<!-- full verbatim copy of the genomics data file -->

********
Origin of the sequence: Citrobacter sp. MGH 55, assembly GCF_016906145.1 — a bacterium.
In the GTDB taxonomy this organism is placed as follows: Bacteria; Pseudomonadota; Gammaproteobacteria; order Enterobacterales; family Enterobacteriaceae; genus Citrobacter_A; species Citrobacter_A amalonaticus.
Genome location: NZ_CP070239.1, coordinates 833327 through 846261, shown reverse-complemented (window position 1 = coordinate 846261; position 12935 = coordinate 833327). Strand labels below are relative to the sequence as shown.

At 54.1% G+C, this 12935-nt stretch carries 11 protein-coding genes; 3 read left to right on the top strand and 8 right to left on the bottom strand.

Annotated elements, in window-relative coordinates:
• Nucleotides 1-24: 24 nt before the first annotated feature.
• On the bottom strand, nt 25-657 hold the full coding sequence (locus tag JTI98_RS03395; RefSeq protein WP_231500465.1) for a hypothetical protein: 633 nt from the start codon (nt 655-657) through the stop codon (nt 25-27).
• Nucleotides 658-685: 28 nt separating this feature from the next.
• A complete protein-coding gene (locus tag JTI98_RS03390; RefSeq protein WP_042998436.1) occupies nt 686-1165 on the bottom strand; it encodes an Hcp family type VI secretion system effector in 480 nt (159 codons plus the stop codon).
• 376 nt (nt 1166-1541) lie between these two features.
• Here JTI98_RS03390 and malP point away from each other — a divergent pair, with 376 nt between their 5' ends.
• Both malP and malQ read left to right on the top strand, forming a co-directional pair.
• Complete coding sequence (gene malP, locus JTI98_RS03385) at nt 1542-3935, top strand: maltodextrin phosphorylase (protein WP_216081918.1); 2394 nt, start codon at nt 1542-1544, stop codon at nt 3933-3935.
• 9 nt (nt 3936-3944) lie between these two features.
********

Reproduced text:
Origin of the sequence: Citrobacter sp. MGH 55, assembly GCF_016906145.1 — a bacterium.
In the GTDB taxonomy this organism is placed as follows: Bacteria; Pseudomonadota; Gammaproteobacteria; order Enterobacterales; family Enterobacteriaceae; genus Citrobacter_A; species Citrobacter_A amalonaticus.
Genome location: NZ_CP070239.1, coordinates 833327 through 846261, shown reverse-complemented (window position 1 = coordinate 846261; position 12935 = coordinate 833327). Strand labels below are relative to the sequence as shown.

At 54.1% G+C, this 12935-nt stretch carries 11 protein-coding genes; 3 read left to right on the top strand and 8 right to left on the bottom strand.

Annotated elements, in window-relative coordinates:
• Nucleotides 1-24: 24 nt before the first annotated feature.
• On the bottom strand, nt 25-657 hold the full coding sequence (locus tag JTI98_RS03395; RefSeq protein WP_231500465.1) for a hypothetical protein: 633 nt from the start codon (nt 655-657) through the stop codon (nt 25-27).
• Nucleotides 658-685: 28 nt separating this feature from the next.
• A complete protein-coding gene (locus tag JTI98_RS03390; RefSeq protein WP_042998436.1) occupies nt 686-1165 on the bottom strand; it encodes an Hcp family type VI secretion system effector in 480 nt (159 codons plus the stop codon).
• 376 nt (nt 1166-1541) lie between these two features.
• Here JTI98_RS03390 and malP point away from each other — a divergent pair, with 376 nt between their 5' ends.
• Both malP and malQ read left to right on the top strand, forming a co-directional pair.
• Complete coding sequence (gene malP, locus JTI98_RS03385) at nt 1542-3935, top strand: maltodextrin phosphorylase (protein WP_216081918.1); 2394 nt, start codon at nt 1542-1544, stop codon at nt 3933-3935.
• 9 nt (nt 3936-3944) lie between these two features.